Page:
Chong said that China’s partnership with Pakistan has been at the fore on the political front as it continues to refuse to black-list Pakistan-based terrorists at UN forums. But there are cracks in the partnership.  

“There has been growing criticism of Islamabad’s involvement in the Belt and Road Initiative, which has been seen as one of the major contributors for Pakistan’s ballooning international debt, as well as the mounting economic crisis in the country. Beijing too appears to be less forthcoming than before at providing Islamabad with financial assistance,” he said. 

Can the US side with Pakistan instead of India? Chong casts doubt on where America’s loyalty lies and says, “There have been recent moves by the West to woo Pakistan away from China.” 

He reasoned saying, “Pakistan was recently removed from the FATF’s ‘grey list’ on terror-funding, allowing it to more easily secure funds from the IMF and World Bank. And US President Joe Biden reversed the Trump administration’s decision to halt security assistance to Pakistan, announcing a $450 million F-16 fighter jet fleet sustainment programme for the country.” 

Zeeshan also raised questions on the longevity and sustainability of Pakistan and China’s relationship. “China doesn't seem to have the economic capacity to bankroll debt-ridden regimes forever and we've already seen one sign of failure in Sri Lanka,” he said. 

What is the perception of India and Indians among Chinese citizens under Xi? 

While China and its policies are a focal point of debate in India, it isn’t the same there, according to Zeeshan. “The state-controlled media has often depicted India as a naive US lackey or as a corrupt and dysfunctional democracy,” he added.  


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The latter description comes from, Zeeshan explained, a desire of the Communist Party to show that the Chinese system is more effective in delivering growth.  

“But if India can create growth and at the same time revive its secular, multicultural democracy, then that would be a serious strategic threat to the CCP - both at home and abroad,” he added.  

How do Chinese citizens feel about the growing presence of the CCP in every sphere of their lives? 

The Chinese media is largely controlled by the state, thereby swaying public opinion. This may be perceived as restrictive by most liberal, free-thinking individuals. However, Chong argued that most Chinese do not view it as a bother.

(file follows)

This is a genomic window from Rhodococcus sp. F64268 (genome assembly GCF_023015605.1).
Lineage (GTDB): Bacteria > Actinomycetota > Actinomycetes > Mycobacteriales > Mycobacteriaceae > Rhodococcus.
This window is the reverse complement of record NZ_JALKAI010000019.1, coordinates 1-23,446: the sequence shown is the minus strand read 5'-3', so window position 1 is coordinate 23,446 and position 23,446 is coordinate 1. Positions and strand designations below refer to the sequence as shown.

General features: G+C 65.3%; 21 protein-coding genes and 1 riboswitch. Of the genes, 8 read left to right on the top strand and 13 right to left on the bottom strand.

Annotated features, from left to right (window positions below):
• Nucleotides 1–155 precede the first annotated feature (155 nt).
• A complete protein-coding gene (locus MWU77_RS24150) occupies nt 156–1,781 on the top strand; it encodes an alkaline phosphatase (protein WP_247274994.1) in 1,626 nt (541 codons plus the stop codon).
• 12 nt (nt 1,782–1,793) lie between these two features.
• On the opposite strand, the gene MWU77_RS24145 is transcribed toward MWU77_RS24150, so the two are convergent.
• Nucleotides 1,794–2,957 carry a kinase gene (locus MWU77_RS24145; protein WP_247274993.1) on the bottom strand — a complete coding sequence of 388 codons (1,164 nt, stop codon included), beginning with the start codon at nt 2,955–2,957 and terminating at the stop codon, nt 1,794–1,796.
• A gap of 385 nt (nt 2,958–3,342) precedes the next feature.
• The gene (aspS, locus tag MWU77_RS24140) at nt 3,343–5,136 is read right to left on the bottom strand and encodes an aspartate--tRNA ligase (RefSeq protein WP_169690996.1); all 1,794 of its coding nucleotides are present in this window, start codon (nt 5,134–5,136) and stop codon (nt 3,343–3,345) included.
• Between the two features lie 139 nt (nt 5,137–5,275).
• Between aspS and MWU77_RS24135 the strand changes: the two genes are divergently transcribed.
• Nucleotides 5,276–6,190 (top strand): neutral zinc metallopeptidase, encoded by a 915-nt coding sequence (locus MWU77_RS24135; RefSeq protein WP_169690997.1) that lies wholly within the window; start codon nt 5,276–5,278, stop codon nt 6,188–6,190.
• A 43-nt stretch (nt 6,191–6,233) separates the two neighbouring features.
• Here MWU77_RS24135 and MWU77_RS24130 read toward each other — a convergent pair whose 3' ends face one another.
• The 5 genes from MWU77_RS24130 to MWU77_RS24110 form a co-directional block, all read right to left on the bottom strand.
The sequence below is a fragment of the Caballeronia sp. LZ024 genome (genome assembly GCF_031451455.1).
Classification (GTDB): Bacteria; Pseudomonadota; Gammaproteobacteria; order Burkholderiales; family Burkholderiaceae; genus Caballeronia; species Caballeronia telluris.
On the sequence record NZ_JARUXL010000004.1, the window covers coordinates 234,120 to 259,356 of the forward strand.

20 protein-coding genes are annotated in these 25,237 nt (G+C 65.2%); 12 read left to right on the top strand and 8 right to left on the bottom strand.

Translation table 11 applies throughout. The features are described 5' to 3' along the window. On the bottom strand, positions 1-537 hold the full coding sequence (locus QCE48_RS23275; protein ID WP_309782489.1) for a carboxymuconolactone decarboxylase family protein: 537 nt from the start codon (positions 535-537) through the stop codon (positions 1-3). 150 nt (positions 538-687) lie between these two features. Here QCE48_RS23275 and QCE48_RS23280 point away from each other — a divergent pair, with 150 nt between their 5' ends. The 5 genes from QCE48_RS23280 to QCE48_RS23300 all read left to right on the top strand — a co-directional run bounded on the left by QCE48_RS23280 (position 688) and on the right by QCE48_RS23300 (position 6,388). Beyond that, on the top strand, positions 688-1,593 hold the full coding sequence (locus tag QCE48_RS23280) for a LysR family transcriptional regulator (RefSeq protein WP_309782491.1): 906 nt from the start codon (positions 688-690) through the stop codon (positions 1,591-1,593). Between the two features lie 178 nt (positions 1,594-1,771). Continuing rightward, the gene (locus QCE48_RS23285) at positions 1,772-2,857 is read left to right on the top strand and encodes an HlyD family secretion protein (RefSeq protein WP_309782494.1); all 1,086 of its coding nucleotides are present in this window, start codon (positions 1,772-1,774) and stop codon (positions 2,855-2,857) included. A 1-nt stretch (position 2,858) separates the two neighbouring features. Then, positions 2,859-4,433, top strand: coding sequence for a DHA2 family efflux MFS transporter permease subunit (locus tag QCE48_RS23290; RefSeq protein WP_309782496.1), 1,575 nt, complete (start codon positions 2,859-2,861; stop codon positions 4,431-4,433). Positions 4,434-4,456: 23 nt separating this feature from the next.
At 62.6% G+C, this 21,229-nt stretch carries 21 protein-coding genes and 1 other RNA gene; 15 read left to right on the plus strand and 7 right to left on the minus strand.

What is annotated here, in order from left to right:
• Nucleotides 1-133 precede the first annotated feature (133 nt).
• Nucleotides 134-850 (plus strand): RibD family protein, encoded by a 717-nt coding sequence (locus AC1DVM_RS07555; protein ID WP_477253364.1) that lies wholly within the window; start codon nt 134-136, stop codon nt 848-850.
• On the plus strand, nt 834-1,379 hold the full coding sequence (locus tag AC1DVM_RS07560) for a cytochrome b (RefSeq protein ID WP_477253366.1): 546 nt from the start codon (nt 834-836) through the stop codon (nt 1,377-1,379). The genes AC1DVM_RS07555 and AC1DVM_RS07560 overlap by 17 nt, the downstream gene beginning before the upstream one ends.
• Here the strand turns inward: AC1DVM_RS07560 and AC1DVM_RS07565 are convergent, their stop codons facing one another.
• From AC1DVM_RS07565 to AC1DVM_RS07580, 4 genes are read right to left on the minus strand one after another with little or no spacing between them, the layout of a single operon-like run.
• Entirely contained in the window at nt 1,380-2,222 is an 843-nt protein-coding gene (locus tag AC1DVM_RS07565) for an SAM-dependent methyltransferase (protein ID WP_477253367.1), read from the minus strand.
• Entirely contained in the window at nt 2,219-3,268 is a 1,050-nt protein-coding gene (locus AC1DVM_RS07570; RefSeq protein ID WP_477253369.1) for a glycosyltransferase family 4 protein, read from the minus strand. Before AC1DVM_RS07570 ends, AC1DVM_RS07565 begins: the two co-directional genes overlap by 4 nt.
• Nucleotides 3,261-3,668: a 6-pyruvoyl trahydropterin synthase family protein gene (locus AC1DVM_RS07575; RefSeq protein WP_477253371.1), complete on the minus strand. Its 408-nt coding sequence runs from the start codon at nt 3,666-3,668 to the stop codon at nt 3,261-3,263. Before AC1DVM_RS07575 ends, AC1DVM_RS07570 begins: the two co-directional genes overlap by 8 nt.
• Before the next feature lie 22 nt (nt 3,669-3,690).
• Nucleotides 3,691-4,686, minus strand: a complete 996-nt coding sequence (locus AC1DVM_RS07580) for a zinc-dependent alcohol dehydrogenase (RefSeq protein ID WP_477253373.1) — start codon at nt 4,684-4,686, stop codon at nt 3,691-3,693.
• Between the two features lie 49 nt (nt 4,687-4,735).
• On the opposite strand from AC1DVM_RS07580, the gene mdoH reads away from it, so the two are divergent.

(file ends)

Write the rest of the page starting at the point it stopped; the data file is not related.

“Many Chinese see the strong authoritarian rule as a form of stability, and credit it with China’s economic achievements—large-scale poverty reduction, infrastructure development, and a world-class leader in technological innovator,” he explained. 

The Chinese accept the surveillance and exertion of power as a social contract in exchange for stability and development, says Chong.  

On the other hand, Zeeshan felt there is a section of Chinese citizens quietly revolting against the repressive policies of the CCP. For instance, when protest banners against zero-Covid policy measures were displayed days before the 20th CCP Congress in Beijing.  

“There were reports of an exodus of young Chinese folks and wealthy billionaires out of China after the latest urban lockdowns because owing to Xi's centralisation of control, there is a lot of uncertainty about longer term policy,” he added. 

Does China view India as a strategic partner, threat or merely a neighbour? 

The Chinese worldview has historically seen neighbouring countries as subordinates. Zeeshan gave a possible explanation for this “condescending” outlook. He said, “The Chinese emperor often saw his kingdom as the centre of the universe and neighbouring states often paid tribute to him.” 

Chong posits a similar stand and says, “Their vision for Asia is strictly hierarchical—China sits at the top, and India is not seen as an equal.” 

“Despite this, China recognises India’s long historical influence in South Asia and growing capabilities as a regional power. Moreover, by virtue of its sheer size, India has the potential to emerge as a dangerous rival in the future. Thus, China’s policy toward India has focused on balancing India in South Asia by propping up Pakistan and developing ties with small countries in the region,” he added. 


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This does not mean that China wants to sever ties with India as that could mean “exposing China to the US in the Pacific” says Chong. 

“Notably, China’s perception of India changed somewhat after the Doklam confrontation. Beijing was surprised by New Delhi’s assertiveness during the clash, and was forced to reassess its previous view of India’s inferior status in the regional power hierarchy,” he adds. 

How strong are the cultural ties between China and India? 

Cultural ties between people are crucial in creating a deeper social and intellectual connection which, in turn, creates a mutual understanding. While the cultural exchange between India and China had been on the rise - post the 2020 clashes, it went downhill.  

“Some Chinese investment has exited India since then and there was a bit of a stalemate recently over the status of Indian students who were studying in China and were left in limbo by Covid-era restrictions,” Zeeshan explains. At the time of the border conflict, Indian sentiments toward the Chinese evidently soured and Chinese media strengthened its anti-media stance through strongly-worded op-eds, and articles. It remains to be seen if Xi’s third term will witness any improvements in people-to-people relations.